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Using Twitter to grow your PLN. 3 Unusual Ways College Professors Can Use Twitter. Ninety percent of college-aged students are using some sort of social media platform, a Pew Research Center study reports. So as educators, why not meet students where they are? In 2012, Christine Greenhow, assistant professor of education at Michigan State University, conducted a study that found students who used Twitter as part of the classroom experience felt more immersed in the course content and more connected to teachers and other students, ultimately boosting their grades. “[The students] feel it is connected to something real, that it’s not just learning for the sake of learning. It feels authentic to them,” she says in a blog post. Here are three unique ways educators can use Twitter as part of the curriculum: 1.

As early as 2010, professors were adopting Twitter as a communication tool, according to U.S. “In a large lecture hall, it can be intimidating for some students to participate. 2. 3. Future Ready: Becoming a Connected Educator. 20 Ways to Use ThingLink in Education | Talk Tech With Me. When I first learned about ThingLink late last summer, I was immediately impressed. My mind started racing about all the ways that ThingLink could be used by teachers, students and even beyond the classroom. If you’re not familiar with ThingLink, it makes images interactive. How do you make an image interactive? You upload a still image to ThingLink, and then you can add little icons on top of the image. Those icons become hyperlinks to other web media- websites, articles, videos, sound clips, and much more. Not only can you link to external content, but students can type their own responses onto an icon. I’ve embedded a ThingLink featured example by Molly below, so you can see it in action.

Now tell me that isn’t AWESOME?! So, now that you’re hooked, what are some of the ways you could use ThingLink in your classroom? One of the things I like the most about this tool, is that no matter the project or access to technology, you can incorporate ThingLink into your class. Linkedin. - Okay, so let's go and get started. Hi, I'm Aaron Quigley and welcome to the presentation on The Flipped Classroom. Before we get started with actual content, I'd like to take a second and review the technology I'll be using in today's presentation. Over my left-hand shoulder, I have some slides that are going to be Keynote. To control this Keynote presentation, I'm using the Keynote app on my iPad. This is a great tip for teachers, 'cause it frees us up to move around the classroom, we're not tied to our computer, and we can use some proximity control with our students. Now we're all here today because we have a common goal and that goal is to allow our students to master content.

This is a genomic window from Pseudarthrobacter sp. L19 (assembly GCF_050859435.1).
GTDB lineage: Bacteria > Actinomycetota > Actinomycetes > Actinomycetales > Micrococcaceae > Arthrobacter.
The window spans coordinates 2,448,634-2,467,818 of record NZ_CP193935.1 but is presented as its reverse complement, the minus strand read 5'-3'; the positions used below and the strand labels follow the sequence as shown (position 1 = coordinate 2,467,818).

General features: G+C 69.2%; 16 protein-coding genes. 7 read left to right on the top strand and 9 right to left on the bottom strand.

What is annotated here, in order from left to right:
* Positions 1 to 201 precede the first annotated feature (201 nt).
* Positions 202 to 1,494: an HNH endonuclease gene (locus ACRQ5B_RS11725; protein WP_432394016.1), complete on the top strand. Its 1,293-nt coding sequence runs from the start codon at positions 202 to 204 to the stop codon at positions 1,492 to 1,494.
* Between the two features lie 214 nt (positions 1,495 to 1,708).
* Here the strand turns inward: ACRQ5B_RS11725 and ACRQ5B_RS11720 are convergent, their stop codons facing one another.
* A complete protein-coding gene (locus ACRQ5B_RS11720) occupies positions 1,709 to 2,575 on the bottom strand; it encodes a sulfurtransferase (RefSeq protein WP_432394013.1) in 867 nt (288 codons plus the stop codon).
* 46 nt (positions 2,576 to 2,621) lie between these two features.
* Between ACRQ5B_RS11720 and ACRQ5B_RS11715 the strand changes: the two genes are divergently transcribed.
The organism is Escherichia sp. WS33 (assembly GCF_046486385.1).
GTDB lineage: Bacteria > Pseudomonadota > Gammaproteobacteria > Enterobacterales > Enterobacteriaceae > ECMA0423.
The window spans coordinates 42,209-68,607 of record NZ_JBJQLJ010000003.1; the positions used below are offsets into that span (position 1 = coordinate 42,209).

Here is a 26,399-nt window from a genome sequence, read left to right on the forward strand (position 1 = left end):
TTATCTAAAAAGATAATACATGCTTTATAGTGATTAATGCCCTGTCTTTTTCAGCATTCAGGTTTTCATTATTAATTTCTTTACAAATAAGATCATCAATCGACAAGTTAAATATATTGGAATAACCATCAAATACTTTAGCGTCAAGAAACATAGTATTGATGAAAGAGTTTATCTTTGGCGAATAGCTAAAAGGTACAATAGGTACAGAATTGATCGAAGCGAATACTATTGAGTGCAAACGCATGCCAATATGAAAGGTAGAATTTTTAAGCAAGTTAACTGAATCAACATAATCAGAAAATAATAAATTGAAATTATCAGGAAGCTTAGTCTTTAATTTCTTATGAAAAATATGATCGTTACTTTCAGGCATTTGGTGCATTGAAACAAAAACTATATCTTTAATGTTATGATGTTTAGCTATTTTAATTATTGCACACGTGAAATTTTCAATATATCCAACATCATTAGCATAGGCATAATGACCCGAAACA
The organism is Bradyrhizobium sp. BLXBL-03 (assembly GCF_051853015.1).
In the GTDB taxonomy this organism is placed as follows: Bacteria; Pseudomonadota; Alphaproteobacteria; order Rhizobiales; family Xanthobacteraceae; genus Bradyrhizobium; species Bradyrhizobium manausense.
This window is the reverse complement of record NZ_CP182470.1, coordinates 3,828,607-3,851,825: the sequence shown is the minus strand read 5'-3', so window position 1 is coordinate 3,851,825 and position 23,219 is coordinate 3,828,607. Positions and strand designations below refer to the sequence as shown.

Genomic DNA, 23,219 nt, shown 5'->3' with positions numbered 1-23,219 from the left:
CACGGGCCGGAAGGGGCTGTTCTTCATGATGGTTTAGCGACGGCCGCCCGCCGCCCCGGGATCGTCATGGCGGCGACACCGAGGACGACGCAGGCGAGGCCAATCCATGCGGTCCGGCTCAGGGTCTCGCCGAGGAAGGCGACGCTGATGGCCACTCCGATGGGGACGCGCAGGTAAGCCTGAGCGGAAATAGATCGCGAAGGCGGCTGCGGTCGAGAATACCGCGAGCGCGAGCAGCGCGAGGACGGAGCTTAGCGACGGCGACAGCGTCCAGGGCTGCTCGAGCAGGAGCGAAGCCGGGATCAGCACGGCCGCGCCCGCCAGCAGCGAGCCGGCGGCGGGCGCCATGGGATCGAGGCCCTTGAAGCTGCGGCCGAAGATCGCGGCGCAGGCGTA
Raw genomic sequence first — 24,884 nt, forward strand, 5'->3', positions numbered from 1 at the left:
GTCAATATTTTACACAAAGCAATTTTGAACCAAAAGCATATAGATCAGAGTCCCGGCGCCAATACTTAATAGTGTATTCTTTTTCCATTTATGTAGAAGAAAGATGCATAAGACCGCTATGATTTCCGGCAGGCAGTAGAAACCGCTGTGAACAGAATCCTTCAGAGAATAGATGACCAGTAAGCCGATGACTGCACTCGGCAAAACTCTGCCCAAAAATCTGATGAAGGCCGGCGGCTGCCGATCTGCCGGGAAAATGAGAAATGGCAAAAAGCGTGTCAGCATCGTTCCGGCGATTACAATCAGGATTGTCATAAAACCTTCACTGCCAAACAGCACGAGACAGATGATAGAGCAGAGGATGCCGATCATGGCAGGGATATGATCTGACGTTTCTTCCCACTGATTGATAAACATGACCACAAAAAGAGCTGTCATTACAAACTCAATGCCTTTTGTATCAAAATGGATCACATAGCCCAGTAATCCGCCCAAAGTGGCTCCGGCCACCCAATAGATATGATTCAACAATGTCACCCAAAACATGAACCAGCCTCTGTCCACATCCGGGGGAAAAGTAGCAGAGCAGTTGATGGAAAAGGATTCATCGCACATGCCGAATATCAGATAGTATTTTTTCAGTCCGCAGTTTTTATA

But we also have a common adversary, and that's time. They're no longer focusing on giving the content to their students, but walking their students through the process of content mastery. And students are expected to go home, use the limited knowledge they gained in class, and complete this homework. Learning with 'e's: Tools of the trade. This site uses cookies from Google to deliver its services, to personalize ads and to analyze traffic.

Information about your use of this site is shared with Google. By using this site, you agree to its use of cookies.Learn MoreGot it About Me Steve Wheeler I'm Associate Professor of learning technology in the Plymouth Institute of Education at Plymouth University. Six of the Best from Learning with 'e's Picture Loading. Can Blended Learning Solve Tech Problems? By: Melanie Nathan, Creative Director, Education Technology Websites at Top Draw. The use of technology in classrooms is meant to help students hone the skills necessary to succeed throughout life. Most schools now include computer or tablet use as a regular part of their educational programs, but study data suggests that having access to technology doesn’t always translate into better performance. Today’s educators face the challenge of integrating technology with traditional learning systems, and blended learning could provide the solution that gives kids the greatest benefits.

Are Computers Really Helping Kids? A recent report from the Organization of Economic Cooperation and Development (OECD) shook the world of education technology when it failed to show a positive correlation between computer use and academic performance. Kids who used computers the most in school and at home tended to be worse off in skills such as reading and mathematical aptitude. Robyn Shulman. Teacher’s Guide to the 2014 GED® Test. Privacy and Cookies This website stores cookies on your computer which help us make the website work better for you. Teacher’s Guide to the 2014 GED® Test GED Testing Service has created an eight-week program to help adult educators become better acquainted with the 2014 GED® test. Read “Introduction to the Teacher’s Guide” to familiarize yourself with the courseDownload “Teacher’s Guide to the 2014 GED® Test” for an in-depth look at the test Each week the “Teacher’s Guide” walks through specific steps to help develop understanding of the new test’s content and broke it down like this: Focus: Begin by focusing on the content area for that week.

Read: We’ll give a required reading assignment and, if you can devote extra time, bonus reading. Engage: Watch each content area’s specific webinar and read about it in the Assessment Guide for Educators. Discuss: Ask questions and prompt conversations about the materials with your colleagues. Reflect: Time to integrate your learning. Exploring Science.